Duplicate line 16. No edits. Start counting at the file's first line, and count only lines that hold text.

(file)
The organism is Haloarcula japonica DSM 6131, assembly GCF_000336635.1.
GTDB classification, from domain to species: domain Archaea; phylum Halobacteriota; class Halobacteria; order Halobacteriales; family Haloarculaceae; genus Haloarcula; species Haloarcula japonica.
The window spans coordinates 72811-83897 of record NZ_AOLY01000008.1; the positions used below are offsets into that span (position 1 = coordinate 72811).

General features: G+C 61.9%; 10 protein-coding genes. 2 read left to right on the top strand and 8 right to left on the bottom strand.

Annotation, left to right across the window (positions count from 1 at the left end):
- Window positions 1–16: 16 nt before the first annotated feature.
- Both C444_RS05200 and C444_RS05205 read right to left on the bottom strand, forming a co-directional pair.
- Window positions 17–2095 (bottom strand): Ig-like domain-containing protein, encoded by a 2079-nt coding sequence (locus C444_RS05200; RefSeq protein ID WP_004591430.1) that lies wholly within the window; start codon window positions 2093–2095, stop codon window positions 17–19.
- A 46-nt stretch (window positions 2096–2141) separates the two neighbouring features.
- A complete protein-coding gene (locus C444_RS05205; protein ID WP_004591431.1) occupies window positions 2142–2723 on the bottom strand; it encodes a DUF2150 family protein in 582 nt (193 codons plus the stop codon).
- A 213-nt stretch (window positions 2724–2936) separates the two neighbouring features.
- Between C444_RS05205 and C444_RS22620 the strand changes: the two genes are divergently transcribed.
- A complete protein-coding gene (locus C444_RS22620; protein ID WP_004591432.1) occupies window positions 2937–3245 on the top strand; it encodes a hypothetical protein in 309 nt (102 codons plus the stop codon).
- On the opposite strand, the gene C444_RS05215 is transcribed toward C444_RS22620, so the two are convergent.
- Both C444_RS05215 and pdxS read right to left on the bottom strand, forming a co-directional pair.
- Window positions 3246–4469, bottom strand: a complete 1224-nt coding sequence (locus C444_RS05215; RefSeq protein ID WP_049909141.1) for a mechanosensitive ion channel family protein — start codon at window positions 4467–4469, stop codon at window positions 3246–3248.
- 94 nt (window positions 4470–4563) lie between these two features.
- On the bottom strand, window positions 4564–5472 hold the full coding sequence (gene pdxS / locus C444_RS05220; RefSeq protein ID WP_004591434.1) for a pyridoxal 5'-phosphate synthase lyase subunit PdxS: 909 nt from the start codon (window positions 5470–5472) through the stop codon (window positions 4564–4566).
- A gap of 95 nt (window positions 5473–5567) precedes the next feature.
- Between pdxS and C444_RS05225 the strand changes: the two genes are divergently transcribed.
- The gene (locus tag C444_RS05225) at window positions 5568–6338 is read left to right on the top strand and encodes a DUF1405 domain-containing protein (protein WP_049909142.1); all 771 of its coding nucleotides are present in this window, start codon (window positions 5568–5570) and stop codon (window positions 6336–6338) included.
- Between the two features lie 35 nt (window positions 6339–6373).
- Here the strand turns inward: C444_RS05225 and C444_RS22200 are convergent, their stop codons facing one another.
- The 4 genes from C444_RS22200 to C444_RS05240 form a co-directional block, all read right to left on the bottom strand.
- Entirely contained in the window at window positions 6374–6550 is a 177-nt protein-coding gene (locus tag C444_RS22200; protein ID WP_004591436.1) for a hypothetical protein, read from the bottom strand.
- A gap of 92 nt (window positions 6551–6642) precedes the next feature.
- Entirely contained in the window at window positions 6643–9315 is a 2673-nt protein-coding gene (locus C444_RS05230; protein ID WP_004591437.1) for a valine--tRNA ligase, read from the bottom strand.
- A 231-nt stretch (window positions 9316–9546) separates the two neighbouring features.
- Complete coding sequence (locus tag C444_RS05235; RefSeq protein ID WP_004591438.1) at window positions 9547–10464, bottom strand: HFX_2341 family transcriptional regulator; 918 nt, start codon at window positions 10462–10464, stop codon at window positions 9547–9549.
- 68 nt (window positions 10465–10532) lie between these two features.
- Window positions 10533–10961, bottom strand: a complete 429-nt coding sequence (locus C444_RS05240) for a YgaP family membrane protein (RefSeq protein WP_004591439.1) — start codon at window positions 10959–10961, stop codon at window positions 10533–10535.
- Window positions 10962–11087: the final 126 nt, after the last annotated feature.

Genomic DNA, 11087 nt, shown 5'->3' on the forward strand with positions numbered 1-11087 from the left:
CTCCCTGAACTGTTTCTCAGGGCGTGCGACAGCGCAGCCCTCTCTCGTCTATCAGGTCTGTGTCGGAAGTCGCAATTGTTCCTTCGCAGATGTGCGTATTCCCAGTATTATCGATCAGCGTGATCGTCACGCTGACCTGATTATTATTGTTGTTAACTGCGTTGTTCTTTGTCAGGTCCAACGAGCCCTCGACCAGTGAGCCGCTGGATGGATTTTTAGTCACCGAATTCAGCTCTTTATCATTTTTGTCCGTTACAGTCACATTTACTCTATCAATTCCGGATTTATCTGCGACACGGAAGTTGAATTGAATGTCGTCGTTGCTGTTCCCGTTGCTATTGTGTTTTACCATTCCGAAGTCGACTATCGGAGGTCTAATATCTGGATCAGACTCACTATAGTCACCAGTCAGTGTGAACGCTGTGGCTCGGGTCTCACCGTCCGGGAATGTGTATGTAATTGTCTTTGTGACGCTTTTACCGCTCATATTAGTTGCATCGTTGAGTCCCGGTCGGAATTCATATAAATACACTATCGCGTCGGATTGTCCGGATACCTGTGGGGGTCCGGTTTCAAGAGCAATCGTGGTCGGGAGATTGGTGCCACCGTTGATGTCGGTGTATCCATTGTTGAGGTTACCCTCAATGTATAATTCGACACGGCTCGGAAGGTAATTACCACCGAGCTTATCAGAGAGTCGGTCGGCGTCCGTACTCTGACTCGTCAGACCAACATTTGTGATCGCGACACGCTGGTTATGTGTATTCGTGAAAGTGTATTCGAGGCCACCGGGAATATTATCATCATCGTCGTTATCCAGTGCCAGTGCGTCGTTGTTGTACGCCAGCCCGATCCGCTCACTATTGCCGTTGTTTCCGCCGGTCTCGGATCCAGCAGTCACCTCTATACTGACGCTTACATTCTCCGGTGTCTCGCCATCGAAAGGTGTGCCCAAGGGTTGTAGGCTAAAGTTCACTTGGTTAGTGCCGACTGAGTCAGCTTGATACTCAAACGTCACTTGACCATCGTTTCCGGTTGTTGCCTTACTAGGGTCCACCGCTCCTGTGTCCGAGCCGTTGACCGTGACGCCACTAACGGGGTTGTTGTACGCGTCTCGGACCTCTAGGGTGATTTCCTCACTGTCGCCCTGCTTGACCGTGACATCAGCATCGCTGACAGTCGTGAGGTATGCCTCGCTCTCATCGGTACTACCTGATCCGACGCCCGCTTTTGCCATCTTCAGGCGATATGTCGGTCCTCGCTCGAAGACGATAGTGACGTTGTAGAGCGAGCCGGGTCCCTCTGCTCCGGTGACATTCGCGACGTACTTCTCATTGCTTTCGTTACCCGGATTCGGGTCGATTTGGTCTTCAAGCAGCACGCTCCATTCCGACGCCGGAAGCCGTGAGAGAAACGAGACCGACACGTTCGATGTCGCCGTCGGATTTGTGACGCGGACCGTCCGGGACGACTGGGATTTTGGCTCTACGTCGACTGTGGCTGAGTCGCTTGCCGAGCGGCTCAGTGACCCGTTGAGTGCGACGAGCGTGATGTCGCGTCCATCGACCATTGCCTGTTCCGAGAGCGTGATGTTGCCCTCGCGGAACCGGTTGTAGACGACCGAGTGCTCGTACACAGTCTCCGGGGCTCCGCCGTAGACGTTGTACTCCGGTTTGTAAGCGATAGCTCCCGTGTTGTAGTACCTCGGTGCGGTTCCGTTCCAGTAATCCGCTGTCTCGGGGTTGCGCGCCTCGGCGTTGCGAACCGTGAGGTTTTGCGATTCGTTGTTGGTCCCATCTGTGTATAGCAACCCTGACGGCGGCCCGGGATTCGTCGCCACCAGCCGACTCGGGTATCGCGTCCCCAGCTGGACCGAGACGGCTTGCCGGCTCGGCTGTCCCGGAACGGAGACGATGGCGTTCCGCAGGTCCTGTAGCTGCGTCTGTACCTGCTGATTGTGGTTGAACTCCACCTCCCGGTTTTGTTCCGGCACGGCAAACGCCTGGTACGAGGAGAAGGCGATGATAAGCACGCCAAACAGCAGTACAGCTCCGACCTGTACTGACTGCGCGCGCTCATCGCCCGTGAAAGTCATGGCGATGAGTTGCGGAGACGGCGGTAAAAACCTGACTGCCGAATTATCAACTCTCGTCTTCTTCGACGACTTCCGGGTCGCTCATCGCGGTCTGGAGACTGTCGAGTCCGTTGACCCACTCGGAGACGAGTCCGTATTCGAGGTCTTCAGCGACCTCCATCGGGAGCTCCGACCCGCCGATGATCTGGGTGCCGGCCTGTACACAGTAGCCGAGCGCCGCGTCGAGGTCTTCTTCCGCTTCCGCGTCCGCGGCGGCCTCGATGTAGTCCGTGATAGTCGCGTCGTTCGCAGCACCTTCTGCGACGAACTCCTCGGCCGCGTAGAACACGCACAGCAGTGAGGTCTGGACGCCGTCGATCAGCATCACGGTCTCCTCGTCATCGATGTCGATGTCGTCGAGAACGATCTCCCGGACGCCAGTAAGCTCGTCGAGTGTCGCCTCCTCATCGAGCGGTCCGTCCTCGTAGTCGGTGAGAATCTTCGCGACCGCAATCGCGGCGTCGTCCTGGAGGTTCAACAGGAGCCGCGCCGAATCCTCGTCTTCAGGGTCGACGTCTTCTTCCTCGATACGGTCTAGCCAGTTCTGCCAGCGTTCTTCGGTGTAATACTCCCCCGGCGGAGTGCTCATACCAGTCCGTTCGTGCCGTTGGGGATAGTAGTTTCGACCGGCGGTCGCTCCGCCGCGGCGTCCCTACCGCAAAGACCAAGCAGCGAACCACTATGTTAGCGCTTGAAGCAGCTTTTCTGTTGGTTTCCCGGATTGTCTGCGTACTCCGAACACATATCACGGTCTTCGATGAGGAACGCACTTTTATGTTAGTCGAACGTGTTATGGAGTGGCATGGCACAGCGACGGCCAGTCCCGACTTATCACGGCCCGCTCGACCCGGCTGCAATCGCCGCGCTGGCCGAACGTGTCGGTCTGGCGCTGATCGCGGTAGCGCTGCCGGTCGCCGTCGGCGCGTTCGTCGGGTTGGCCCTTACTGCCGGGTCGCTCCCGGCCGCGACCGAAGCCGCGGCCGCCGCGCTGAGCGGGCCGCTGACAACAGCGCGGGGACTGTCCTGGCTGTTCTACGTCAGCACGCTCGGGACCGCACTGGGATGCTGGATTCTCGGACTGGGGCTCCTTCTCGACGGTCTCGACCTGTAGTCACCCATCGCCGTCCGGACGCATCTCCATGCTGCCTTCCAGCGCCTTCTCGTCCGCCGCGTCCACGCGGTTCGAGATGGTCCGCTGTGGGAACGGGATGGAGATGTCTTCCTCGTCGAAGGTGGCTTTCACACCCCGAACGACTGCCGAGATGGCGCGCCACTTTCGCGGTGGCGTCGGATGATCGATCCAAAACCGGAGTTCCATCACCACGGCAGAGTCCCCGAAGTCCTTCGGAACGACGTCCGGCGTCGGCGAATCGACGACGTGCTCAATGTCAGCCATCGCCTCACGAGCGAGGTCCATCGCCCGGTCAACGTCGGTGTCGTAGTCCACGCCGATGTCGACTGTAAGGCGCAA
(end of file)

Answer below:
- Window positions 3246–4469, bottom strand: a complete 1224-nt coding sequence (locus C444_RS05215; RefSeq protein ID WP_049909141.1) for a mechanosensitive ion channel family protein — start codon at window positions 4467–4469, stop codon at window positions 3246–3248.